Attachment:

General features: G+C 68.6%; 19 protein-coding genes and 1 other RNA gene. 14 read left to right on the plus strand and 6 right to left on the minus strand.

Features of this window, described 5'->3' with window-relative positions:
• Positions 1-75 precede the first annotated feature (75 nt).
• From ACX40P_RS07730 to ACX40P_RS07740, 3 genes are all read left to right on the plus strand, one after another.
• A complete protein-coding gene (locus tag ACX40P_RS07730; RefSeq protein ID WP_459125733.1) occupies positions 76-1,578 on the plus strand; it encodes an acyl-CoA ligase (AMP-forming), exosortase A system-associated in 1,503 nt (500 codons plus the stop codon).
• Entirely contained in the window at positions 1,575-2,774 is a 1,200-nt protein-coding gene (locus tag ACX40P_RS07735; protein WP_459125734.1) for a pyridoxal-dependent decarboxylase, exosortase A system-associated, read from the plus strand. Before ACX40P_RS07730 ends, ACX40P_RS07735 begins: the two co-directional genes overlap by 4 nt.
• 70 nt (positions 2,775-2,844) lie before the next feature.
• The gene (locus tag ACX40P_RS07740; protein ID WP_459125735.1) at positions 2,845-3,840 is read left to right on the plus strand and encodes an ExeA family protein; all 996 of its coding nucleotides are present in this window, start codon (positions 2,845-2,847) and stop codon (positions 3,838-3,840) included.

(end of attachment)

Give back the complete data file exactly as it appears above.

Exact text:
General features: G+C 68.6%; 19 protein-coding genes and 1 other RNA gene. 14 read left to right on the plus strand and 6 right to left on the minus strand.

Features of this window, described 5'->3' with window-relative positions:
• Positions 1-75 precede the first annotated feature (75 nt).
• From ACX40P_RS07730 to ACX40P_RS07740, 3 genes are all read left to right on the plus strand, one after another.
• A complete protein-coding gene (locus tag ACX40P_RS07730; RefSeq protein ID WP_459125733.1) occupies positions 76-1,578 on the plus strand; it encodes an acyl-CoA ligase (AMP-forming), exosortase A system-associated in 1,503 nt (500 codons plus the stop codon).
• Entirely contained in the window at positions 1,575-2,774 is a 1,200-nt protein-coding gene (locus tag ACX40P_RS07735; protein WP_459125734.1) for a pyridoxal-dependent decarboxylase, exosortase A system-associated, read from the plus strand. Before ACX40P_RS07730 ends, ACX40P_RS07735 begins: the two co-directional genes overlap by 4 nt.
• 70 nt (positions 2,775-2,844) lie before the next feature.
• The gene (locus tag ACX40P_RS07740; protein ID WP_459125735.1) at positions 2,845-3,840 is read left to right on the plus strand and encodes an ExeA family protein; all 996 of its coding nucleotides are present in this window, start codon (positions 2,845-2,847) and stop codon (positions 3,838-3,840) included.